These days more and more people are discovering the joys of social networking sites like Facebook and Twitter. But unfortunately not everyone is using these sites for legitimate purposes and hacking is becoming a real issue. Having your accounts hacked can be disastrous, especially if someone manages to access your online banking information. That’s why banks and companies like Google, Yahoo, and Facebook are constantly upgrading their security policies. That’s something, but it’s not enough. You should make sure your online accounts are safe.
Here are five simple tips that will help Protect Your Online Accounts
1. Use strong passwords
Using strong passwords is the best way to ensure your social media accounts don’t get hacked by a spammer or someone who wants to embarrass you. That’s why it’s so important to have a unique password for each of your accounts. Creating strong passwords is fairly easy – just remember to combine letters, numbers and symbols that require pressing the Shift key. It’s also a good idea to change your passwords once in a while, like every two months.
Using strong passwords to protect your online accounts is a good start, but it will not protect you from serious hackers that rely on malware like keyloggers to steal your data. If your computer is infected with a keylogger, the hacker will have access to everything you type, including your passwords. Protecting your computer will help. You can also use strong passwords when protecting your home wireless connection.
2. Protect your computer
Protecting your computer is a vital part of securing your online accounts. You need to have solid security software to prevent more advanced hackers from accessing your online accounts and other sensitive data. There are many security suites available today, both paid and free. As a rule, it’s best to have a couple of different security programs installed on your computer, for example an anti-virus and an antimalware application. In addition to that, it’s always good to replace the Windows firewall with a more advanced one. Remember that you shouldn’t have two anti-virus programs installed at once because they might conflict with each other. Update your security software daily and scan your computer weekly to make sure there are no infections. Protect your online accounts include protecting your computer as they both rely on each other for safety.
3. Keep an eye on running processes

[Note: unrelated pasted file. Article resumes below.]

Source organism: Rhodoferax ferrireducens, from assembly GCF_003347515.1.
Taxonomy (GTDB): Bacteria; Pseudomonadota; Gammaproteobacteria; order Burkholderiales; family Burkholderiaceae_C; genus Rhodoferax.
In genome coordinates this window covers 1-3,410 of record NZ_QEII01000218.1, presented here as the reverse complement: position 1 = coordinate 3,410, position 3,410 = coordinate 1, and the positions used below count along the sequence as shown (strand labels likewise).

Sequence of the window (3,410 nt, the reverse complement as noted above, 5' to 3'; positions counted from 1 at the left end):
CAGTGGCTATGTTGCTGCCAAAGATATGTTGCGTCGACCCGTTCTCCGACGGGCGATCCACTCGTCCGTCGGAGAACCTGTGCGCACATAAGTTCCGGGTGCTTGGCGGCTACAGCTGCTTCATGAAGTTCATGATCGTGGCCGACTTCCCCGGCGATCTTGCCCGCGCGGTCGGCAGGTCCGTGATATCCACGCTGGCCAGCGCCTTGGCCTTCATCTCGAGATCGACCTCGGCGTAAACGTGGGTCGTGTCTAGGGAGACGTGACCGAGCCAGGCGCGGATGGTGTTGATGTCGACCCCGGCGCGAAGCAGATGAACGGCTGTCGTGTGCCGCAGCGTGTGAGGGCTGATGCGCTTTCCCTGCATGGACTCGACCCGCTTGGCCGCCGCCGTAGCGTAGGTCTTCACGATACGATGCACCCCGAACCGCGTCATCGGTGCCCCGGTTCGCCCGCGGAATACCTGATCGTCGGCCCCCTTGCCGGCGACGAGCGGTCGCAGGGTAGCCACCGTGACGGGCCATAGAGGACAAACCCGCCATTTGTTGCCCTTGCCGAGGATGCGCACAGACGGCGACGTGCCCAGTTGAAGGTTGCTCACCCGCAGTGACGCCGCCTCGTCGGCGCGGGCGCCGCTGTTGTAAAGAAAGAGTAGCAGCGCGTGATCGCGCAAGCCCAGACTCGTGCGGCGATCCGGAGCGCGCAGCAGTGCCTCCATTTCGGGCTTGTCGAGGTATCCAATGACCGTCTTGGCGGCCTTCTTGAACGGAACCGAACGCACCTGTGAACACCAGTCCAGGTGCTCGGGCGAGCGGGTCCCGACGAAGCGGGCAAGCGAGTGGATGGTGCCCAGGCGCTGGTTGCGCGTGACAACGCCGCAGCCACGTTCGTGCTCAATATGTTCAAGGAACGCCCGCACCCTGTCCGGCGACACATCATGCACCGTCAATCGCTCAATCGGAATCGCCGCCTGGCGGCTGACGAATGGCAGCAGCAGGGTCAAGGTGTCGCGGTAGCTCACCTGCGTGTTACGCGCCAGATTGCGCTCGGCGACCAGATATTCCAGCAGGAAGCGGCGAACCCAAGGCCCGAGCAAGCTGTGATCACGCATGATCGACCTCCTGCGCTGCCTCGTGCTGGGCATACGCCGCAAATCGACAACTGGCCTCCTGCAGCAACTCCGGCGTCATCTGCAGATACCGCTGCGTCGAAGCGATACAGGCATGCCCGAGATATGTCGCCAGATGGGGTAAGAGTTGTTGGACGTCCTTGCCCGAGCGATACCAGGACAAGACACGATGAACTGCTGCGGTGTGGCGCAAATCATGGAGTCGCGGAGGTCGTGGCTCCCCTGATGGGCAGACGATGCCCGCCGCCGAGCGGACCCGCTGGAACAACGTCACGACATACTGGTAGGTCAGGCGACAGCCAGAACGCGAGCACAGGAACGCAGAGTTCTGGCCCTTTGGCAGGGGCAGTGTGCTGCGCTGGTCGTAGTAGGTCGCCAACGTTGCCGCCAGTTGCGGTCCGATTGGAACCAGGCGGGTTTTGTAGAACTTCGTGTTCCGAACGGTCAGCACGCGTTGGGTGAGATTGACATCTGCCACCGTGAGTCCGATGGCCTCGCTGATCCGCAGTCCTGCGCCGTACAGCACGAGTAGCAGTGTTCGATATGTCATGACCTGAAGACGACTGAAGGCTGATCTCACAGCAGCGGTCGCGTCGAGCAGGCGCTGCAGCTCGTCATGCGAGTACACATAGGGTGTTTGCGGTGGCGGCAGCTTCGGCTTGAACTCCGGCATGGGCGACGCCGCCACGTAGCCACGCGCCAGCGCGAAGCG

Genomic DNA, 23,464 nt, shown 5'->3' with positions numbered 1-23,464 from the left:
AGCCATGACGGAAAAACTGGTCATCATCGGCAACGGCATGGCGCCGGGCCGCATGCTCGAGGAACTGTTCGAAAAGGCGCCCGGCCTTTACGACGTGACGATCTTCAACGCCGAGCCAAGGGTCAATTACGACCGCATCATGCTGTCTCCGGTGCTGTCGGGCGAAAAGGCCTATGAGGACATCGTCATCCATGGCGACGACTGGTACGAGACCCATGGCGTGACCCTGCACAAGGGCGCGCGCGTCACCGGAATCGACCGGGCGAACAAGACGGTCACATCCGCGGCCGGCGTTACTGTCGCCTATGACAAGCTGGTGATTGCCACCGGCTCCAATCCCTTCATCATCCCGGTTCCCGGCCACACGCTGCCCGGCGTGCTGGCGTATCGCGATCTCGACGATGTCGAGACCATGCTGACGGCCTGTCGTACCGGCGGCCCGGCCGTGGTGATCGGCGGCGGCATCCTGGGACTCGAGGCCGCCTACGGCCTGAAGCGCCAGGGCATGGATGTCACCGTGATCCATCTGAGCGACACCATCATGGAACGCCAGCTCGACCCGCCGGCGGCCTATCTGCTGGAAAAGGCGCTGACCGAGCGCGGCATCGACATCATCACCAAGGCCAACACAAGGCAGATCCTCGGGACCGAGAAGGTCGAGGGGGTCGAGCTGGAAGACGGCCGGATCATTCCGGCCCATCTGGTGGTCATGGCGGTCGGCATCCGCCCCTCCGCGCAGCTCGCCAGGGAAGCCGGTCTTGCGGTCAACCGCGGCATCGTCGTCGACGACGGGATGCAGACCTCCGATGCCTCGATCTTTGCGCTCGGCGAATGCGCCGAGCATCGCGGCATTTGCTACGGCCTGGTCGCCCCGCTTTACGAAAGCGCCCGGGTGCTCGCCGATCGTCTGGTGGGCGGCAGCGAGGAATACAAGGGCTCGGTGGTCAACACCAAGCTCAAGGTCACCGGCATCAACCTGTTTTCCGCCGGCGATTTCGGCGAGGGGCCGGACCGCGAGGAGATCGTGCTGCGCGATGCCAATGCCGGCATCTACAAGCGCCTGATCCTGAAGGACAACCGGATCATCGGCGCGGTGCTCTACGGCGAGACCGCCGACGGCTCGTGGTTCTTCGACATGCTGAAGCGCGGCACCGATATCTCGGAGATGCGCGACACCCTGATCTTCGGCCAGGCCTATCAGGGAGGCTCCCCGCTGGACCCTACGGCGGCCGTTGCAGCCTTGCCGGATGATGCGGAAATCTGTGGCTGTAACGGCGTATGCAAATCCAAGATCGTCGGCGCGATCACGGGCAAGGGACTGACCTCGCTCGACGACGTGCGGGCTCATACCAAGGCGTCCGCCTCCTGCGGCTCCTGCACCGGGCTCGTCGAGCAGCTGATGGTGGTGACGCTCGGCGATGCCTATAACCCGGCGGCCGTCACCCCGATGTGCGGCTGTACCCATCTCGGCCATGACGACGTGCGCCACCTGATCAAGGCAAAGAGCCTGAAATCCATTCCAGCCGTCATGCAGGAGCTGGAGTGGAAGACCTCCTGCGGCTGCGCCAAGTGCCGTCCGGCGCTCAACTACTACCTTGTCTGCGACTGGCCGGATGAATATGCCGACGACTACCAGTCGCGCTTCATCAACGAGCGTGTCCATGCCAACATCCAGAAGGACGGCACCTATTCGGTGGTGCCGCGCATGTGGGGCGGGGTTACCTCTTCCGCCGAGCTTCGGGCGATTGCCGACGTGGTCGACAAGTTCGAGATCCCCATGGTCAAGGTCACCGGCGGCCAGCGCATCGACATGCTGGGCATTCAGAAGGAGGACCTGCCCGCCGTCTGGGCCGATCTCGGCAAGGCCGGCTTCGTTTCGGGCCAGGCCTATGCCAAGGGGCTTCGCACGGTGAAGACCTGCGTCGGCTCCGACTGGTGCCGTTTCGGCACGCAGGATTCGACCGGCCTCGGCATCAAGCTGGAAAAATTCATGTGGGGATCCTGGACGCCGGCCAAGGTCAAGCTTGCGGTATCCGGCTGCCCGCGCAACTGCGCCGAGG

Every single program, whether visible or hidden, launches a process that is displayed in the Windows Task Manager. So if you think that your computer is infected, you should check running processes. It’s also good to monitor running processes on a regular basis.
Windows 7 has a pretty decent task manager (press Ctrl+Shift+Esc to open it), but it’s still best to use a third party application, such as the free Sysinternal’s Process Explorer or Auslogics Task Manager. These programs provide more details than the built-in task manager and can help you nip malware in the bud.
Some infections have a habit of masking themselves as Windows processes, such as svchost.exe and lsass.exe. So it’s always good to check your processes on Fileinspet.com, a Windows process library, and check their path.
4. Download with care
Do you like downloading free stuff from the Internet? I bet you do. But sometimes downloading free stuff can be dangerous. While a lot of free downloads are perfectly fine and come from legitimate sources, many are infected. They are designed to wreak your computer and steal your data. Never download anything that looks suspicious and stick to legitimate free downloads, be it software, songs, or videos.
5. Be careful when using unprotected public networks
We all love using free Wi-Fi in cafes and libraries. While they are great for browsing the web and reading the news, it’s not a good idea to use them for online banking, shopping and sometimes even email. These networks are unprotected, which means that a hacker sitting in the same cafe can easily access all of your open accounts and steal your passwords using special software. That’s why you should always take extra care and watch out for any strange activity. GMail users are lucky, because GMail tells you if more than two computers are using your account at the same time – just look below your messages to access this information.
These tips will help you stay safe, but also remember to use your common sense and watch out for anything suspicious.